“You know, I realize racism isn’t anything to kid about. And it’s been rearing it’s ugly and empty head on this campus. But I do hold that there is at least one biological and verifiable difference between a racist and that is that white people have a special lawn care chromosome that insures that they’ll spend at least a tenth of their life making sure that their lawn is cut in these precise and mindless diagonals. And they alternate ’em every other week. But I’m a white guy and so I mow a lot of lawns. And it wouldn’t be so bad, you know – it’s kind of socially acceptable if you got your own lawn to mow. But I’m mowin’ other peoples lawns, you know, and that just aint natural. So I wrote this song about bein’ 25 years old and mowin’ other people’s lawns.”-Introduction from a live performance on 25 Jun 1987
You know that I mow the lawns.
I do my mowin’ for cash.
I’ll wash your car if you want me to.
I may just take out your trash.
‘Cause some spend their summers all body-oiled,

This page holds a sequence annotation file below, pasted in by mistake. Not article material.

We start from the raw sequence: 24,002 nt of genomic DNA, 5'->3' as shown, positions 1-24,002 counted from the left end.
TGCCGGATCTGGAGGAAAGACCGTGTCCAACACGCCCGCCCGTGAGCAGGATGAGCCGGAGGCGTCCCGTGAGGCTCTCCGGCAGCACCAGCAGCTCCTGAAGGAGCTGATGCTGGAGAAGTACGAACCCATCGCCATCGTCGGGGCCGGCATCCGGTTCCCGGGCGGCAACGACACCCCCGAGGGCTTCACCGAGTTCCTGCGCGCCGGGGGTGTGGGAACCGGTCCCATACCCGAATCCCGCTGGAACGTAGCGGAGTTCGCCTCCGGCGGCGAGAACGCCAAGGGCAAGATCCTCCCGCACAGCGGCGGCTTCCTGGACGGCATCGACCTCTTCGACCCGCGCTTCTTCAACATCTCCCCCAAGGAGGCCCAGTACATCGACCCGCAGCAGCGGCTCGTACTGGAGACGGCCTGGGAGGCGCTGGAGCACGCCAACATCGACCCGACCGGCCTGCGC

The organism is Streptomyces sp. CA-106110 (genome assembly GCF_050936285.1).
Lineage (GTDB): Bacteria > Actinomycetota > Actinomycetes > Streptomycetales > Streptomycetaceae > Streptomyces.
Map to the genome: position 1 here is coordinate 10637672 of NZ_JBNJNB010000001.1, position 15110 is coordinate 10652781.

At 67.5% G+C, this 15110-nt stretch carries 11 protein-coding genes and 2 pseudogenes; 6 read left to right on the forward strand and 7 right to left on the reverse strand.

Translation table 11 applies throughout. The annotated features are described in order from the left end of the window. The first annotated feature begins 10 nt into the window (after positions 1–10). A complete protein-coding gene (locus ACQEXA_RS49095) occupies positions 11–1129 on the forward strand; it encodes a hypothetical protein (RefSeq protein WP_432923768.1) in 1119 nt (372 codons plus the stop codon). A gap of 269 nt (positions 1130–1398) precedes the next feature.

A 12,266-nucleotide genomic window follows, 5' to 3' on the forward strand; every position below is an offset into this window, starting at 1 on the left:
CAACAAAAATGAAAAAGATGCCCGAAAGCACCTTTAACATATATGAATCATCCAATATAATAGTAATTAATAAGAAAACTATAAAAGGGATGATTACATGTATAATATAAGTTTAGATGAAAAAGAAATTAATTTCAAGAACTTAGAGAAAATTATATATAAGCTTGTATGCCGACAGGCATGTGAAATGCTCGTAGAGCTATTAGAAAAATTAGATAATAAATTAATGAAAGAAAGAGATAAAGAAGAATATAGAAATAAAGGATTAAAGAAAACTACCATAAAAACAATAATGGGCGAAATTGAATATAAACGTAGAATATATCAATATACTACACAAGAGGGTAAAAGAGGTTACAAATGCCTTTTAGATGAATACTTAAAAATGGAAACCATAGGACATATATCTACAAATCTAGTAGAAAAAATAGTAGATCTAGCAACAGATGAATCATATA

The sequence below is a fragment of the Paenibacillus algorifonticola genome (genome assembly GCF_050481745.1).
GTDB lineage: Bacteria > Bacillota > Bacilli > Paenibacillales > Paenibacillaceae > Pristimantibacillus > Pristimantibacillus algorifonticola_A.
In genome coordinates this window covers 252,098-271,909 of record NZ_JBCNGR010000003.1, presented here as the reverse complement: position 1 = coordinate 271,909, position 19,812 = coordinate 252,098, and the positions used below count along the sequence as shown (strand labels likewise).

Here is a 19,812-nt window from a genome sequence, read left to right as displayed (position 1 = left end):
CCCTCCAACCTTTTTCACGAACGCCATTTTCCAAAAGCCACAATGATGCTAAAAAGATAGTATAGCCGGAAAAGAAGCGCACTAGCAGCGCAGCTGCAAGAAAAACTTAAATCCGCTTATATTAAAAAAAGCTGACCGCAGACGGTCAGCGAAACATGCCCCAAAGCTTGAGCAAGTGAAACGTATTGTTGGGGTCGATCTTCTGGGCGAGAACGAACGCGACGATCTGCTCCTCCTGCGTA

And some simply spend summer blonde.
But me, I’ll do anything –
I’ll mulch my pride, I’ll mow your damn lawn.
They say the college degree,
Is the greatest bargain on Earth.
I got an educated sunburn and bee stings,
I wonder what my knowledge is worth.
But then mowin’ the lawns gives me time,
To think about the literature courses I took.
I think next year,
I’m gonna give computer sci a serious look.
You know that Jill jilted me,
For all these grass stains I bear.
She sees a medical intern these days,
And he gives her pre-professional care.
She said she always had a thing for the pretty boys,
And a rich boy is a boy she could boff.
But the lawn boy who’s turnin’ on the sprinkler’s
Simply turnin’ her off.
I close my eyes and dream of dandelions –
Visions of crabgrass dance in my head.
The neighbor lady throws me looks,
While the sun slowly cooks,
The doggy doody on the tractor tire tread.
I had my first payin’ job,
When I was seven years old.
Cuttin’ grass for the neighbor next door,
And it gave me some money to fold.
But I never did trim around the apple tree –
Too late I saw the light, I know where I fell.
And now late at night,
I pray to God there ain’t no ridin’ mowers in hell.
repeat first verse
© & ℗ 1989 by Marques Bovre